LSUIElement and cmd-W

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Warning: programmer nerdiness ahead.

Working on a Mac OS X app for a client. The product is being reworked as a “status item” (also known as “menu extras”, “menulets”, NSStatusItem, NSMenuExtra, and a host of other names), those handy little icons on the right-hand side of your menubar. While status items can be part of a larger application (OpenOffice does this for extensions management), many times they are simple stand-alone utilities. Do you use Dropbox? It’s all managed through that status item app. There’s a host of others out there, and I’m sure the right side of your menubar is decorated with more than a few useful ones.

But while they are apps, they have special behavior, because they have a limited UI. Notice these apps don’t show up in your Dock? Notice they don’t have a traditional menu bar (there’s no “File”, and “Edit”). This is because in the Info.plist for the app they have the “LSUIElement” flag set to true. This tells the OS to treat them a little differently. But yet, the apps can still have UI.

So in this app, there’s a Preferences window. I don’t use the mouse as much as I do the keyboard, so keyboard shortcuts matter to me. While testing, I would press “command-W” to close the window, and it wouldn’t work. Why not? I knew the traditional way was due to having a “Close” menu item with a “cmd-W” shortcut, but this is an agent app! there is no menubar! What to do?

I searched around for numerous approaches, like trying to intercept the keystrokes. But the trick is that the responder chain doesn’t really come into play here because the cmd-key is held down. There’s talk of NSApplication subclassing and intercepting events, but that just didn’t seem right. Plus, when I looked at the source code for other NSStatusItem-based apps out there, I saw they handled cmd-W just fine but had no special handlers. What gives?

And alas, Google turned up nothing, Stack Overflow was nothing other than false leads.

But I figured it out, and it was right under my nose the whole time.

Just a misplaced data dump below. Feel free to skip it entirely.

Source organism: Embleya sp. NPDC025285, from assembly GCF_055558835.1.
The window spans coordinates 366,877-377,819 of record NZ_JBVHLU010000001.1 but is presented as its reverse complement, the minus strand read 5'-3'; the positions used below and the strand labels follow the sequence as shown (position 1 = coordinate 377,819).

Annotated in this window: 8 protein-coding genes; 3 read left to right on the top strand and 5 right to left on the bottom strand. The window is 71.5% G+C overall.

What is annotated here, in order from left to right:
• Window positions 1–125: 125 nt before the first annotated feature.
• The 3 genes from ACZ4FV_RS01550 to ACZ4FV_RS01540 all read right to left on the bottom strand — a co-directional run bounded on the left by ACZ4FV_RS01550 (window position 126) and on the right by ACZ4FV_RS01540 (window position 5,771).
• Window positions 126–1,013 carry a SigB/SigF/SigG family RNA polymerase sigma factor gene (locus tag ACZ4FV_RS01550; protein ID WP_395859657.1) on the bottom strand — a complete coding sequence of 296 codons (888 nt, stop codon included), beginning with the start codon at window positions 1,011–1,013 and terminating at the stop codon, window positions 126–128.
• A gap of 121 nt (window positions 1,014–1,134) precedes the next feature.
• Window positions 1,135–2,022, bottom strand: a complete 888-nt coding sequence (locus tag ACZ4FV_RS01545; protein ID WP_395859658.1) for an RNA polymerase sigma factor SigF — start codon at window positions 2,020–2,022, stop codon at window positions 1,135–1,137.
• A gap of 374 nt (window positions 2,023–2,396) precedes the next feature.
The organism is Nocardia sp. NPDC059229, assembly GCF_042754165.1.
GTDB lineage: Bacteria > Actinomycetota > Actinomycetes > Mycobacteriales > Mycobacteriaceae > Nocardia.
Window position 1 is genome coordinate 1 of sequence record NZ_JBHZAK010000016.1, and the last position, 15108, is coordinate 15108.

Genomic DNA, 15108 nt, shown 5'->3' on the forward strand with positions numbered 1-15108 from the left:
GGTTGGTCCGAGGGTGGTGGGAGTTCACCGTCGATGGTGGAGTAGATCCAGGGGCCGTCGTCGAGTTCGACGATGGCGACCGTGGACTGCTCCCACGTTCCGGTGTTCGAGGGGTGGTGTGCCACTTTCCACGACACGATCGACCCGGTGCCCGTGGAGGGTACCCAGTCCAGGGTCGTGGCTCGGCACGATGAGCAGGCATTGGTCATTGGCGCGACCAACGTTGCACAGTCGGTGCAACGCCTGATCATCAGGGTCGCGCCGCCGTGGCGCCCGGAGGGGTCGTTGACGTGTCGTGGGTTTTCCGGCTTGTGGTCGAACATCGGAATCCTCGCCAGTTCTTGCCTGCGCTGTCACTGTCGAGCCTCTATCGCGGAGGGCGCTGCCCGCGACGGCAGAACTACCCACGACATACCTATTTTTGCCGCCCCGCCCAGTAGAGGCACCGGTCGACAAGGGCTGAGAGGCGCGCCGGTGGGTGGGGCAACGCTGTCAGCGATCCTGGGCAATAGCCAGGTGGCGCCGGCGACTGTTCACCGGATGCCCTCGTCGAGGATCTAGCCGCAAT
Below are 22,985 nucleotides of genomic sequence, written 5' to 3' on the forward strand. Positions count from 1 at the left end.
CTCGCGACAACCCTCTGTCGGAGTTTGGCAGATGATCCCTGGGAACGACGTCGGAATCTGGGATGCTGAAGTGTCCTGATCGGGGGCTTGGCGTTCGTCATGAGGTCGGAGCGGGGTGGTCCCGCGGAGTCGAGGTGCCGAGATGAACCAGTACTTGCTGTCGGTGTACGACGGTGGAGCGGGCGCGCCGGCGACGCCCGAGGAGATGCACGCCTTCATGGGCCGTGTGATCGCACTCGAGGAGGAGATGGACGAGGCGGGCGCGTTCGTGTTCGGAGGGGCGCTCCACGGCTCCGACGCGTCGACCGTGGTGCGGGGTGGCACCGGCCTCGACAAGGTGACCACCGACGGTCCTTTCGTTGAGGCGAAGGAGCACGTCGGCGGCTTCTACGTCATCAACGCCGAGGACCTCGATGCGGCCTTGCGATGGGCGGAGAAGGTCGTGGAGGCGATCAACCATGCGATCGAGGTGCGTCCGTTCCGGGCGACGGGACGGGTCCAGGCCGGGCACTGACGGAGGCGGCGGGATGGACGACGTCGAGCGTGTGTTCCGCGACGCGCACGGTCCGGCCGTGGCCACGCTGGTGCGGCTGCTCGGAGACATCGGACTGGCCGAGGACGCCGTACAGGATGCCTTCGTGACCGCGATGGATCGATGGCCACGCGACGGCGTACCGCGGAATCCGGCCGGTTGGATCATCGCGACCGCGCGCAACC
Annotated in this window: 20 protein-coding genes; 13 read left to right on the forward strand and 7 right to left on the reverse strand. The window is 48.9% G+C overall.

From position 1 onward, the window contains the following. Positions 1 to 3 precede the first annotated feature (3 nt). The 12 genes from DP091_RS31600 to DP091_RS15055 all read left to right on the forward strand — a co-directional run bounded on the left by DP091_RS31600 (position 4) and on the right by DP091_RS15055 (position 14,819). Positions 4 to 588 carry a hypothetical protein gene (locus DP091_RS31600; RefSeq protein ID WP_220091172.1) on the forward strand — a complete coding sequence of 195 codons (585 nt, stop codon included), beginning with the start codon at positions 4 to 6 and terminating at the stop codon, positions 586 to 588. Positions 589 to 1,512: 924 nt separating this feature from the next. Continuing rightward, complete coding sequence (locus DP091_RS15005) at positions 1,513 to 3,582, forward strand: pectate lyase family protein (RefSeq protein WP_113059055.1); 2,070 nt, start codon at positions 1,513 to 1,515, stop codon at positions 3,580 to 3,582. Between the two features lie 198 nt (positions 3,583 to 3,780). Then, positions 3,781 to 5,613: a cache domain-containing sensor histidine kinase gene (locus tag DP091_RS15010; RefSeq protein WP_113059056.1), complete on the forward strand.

When I converted the prouct to a .app, I deleted the menubar from the MainMenu.xib. It was a UI agent! it didn’t have a menubar so why have that in the xib, right?

Well, you still need one. Or at least, the menubar, while not shown, is still active and part of the command responder chain.

I recreated the MainMenu.xib from the “MainMenu” Xcode template. Now with a proper menubar, with a Close menu item that had a cmd-W shortcut and posted the -performClose: action… suddenly everything worked. No, the menubar was never displayed, but the keystroke worked.

While good, it also meant every other keystroke worked too! While the Preferences window was displayed, I could cmd-Q and quit the app. Not quite what I wanted, but made sense since because now the app was technically frontmost and responder, and all the cmd-keystrokes were passed up the command chain properly.

So there you go. In agent apps (LSUIElement: true) apps, you likely still need a menubar with proper commands to have cmd-keystroke behaviors respond correctly. But be mindful that you might want to edit your menus down to just the functionality you need.

Recorded here for Google, Bing, and whomever else to index, since I found nothing on the topic and maybe it’ll be useful to others. And in case it may be relevant, this is working on Mac OS X 10.9.4 with Xcode 5.1.1.

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